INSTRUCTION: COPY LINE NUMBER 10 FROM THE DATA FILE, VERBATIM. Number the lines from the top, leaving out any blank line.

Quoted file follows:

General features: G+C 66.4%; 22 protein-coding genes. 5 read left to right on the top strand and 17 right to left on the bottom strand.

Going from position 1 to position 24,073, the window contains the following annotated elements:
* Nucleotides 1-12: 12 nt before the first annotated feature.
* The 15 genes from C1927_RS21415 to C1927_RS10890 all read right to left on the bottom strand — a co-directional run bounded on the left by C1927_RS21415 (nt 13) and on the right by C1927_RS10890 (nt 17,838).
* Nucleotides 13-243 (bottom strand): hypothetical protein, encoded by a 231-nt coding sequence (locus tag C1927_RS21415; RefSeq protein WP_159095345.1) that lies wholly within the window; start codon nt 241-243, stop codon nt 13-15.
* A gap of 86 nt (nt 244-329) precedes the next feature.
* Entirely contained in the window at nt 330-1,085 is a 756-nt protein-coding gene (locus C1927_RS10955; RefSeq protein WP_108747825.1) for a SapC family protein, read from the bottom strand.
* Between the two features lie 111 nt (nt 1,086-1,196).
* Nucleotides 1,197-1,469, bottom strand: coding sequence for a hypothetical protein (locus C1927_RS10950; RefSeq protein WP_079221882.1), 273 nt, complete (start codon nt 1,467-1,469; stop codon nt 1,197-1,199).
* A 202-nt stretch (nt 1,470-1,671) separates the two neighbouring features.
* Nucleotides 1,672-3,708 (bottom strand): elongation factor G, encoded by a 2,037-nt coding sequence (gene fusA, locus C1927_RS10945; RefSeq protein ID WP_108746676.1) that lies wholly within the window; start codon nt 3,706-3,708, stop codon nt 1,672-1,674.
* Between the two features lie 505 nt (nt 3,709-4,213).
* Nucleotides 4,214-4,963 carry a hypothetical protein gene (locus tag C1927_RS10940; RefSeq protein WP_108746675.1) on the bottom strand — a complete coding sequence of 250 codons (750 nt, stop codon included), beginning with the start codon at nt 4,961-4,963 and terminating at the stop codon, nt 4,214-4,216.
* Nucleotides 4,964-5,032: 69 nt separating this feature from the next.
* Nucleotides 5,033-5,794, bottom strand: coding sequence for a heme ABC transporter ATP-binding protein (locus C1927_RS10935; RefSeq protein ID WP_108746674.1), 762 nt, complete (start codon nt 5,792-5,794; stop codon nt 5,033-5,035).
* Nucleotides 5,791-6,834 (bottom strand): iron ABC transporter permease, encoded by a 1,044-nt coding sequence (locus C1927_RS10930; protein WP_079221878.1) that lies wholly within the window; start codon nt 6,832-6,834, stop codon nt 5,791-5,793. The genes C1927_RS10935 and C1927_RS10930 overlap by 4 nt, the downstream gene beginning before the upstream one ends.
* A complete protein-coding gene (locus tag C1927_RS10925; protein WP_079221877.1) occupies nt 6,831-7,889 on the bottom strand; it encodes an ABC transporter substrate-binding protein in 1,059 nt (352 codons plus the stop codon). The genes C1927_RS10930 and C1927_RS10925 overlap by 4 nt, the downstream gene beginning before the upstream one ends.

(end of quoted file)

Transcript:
* A 202-nt stretch (nt 1,470-1,671) separates the two neighbouring features.